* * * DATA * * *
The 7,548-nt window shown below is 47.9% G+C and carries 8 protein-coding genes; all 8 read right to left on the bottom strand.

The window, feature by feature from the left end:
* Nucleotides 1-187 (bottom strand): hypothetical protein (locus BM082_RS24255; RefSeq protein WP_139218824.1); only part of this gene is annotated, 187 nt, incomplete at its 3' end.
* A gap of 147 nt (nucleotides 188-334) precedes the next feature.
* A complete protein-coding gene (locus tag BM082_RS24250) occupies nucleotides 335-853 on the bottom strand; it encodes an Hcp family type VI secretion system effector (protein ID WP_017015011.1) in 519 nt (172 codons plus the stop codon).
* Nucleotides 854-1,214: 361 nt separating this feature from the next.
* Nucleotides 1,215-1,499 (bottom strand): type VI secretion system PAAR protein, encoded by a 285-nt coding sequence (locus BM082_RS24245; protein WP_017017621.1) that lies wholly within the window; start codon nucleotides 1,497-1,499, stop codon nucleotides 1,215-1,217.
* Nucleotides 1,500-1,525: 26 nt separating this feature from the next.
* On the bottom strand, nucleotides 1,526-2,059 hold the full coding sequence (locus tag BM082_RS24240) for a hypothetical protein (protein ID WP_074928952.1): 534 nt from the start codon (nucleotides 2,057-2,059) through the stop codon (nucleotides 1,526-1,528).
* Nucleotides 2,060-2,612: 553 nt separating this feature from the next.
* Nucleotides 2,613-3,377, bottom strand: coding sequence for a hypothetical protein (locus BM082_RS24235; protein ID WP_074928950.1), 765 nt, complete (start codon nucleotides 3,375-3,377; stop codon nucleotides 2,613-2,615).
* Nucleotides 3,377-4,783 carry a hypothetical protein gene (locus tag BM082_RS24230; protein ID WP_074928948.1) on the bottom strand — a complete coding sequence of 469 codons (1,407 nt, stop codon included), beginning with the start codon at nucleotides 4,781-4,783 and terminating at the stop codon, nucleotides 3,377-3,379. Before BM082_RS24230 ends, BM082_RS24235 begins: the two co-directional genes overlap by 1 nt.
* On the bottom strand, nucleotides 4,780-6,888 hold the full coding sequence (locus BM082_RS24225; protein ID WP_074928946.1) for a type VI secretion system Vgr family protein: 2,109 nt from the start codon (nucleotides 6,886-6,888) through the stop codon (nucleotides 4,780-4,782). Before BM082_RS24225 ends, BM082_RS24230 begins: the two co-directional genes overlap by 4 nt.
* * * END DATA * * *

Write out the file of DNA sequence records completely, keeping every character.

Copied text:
The 7,548-nt window shown below is 47.9% G+C and carries 8 protein-coding genes; all 8 read right to left on the bottom strand.

The window, feature by feature from the left end:
* Nucleotides 1-187 (bottom strand): hypothetical protein (locus BM082_RS24255; RefSeq protein WP_139218824.1); only part of this gene is annotated, 187 nt, incomplete at its 3' end.
* A gap of 147 nt (nucleotides 188-334) precedes the next feature.
* A complete protein-coding gene (locus tag BM082_RS24250) occupies nucleotides 335-853 on the bottom strand; it encodes an Hcp family type VI secretion system effector (protein ID WP_017015011.1) in 519 nt (172 codons plus the stop codon).
* Nucleotides 854-1,214: 361 nt separating this feature from the next.
* Nucleotides 1,215-1,499 (bottom strand): type VI secretion system PAAR protein, encoded by a 285-nt coding sequence (locus BM082_RS24245; protein WP_017017621.1) that lies wholly within the window; start codon nucleotides 1,497-1,499, stop codon nucleotides 1,215-1,217.
* Nucleotides 1,500-1,525: 26 nt separating this feature from the next.
* On the bottom strand, nucleotides 1,526-2,059 hold the full coding sequence (locus tag BM082_RS24240) for a hypothetical protein (protein ID WP_074928952.1): 534 nt from the start codon (nucleotides 2,057-2,059) through the stop codon (nucleotides 1,526-1,528).
* Nucleotides 2,060-2,612: 553 nt separating this feature from the next.
* Nucleotides 2,613-3,377, bottom strand: coding sequence for a hypothetical protein (locus BM082_RS24235; protein ID WP_074928950.1), 765 nt, complete (start codon nucleotides 3,375-3,377; stop codon nucleotides 2,613-2,615).
* Nucleotides 3,377-4,783 carry a hypothetical protein gene (locus tag BM082_RS24230; protein ID WP_074928948.1) on the bottom strand — a complete coding sequence of 469 codons (1,407 nt, stop codon included), beginning with the start codon at nucleotides 4,781-4,783 and terminating at the stop codon, nucleotides 3,377-3,379. Before BM082_RS24230 ends, BM082_RS24235 begins: the two co-directional genes overlap by 1 nt.
* On the bottom strand, nucleotides 4,780-6,888 hold the full coding sequence (locus BM082_RS24225; protein ID WP_074928946.1) for a type VI secretion system Vgr family protein: 2,109 nt from the start codon (nucleotides 6,886-6,888) through the stop codon (nucleotides 4,780-4,782). Before BM082_RS24225 ends, BM082_RS24230 begins: the two co-directional genes overlap by 4 nt.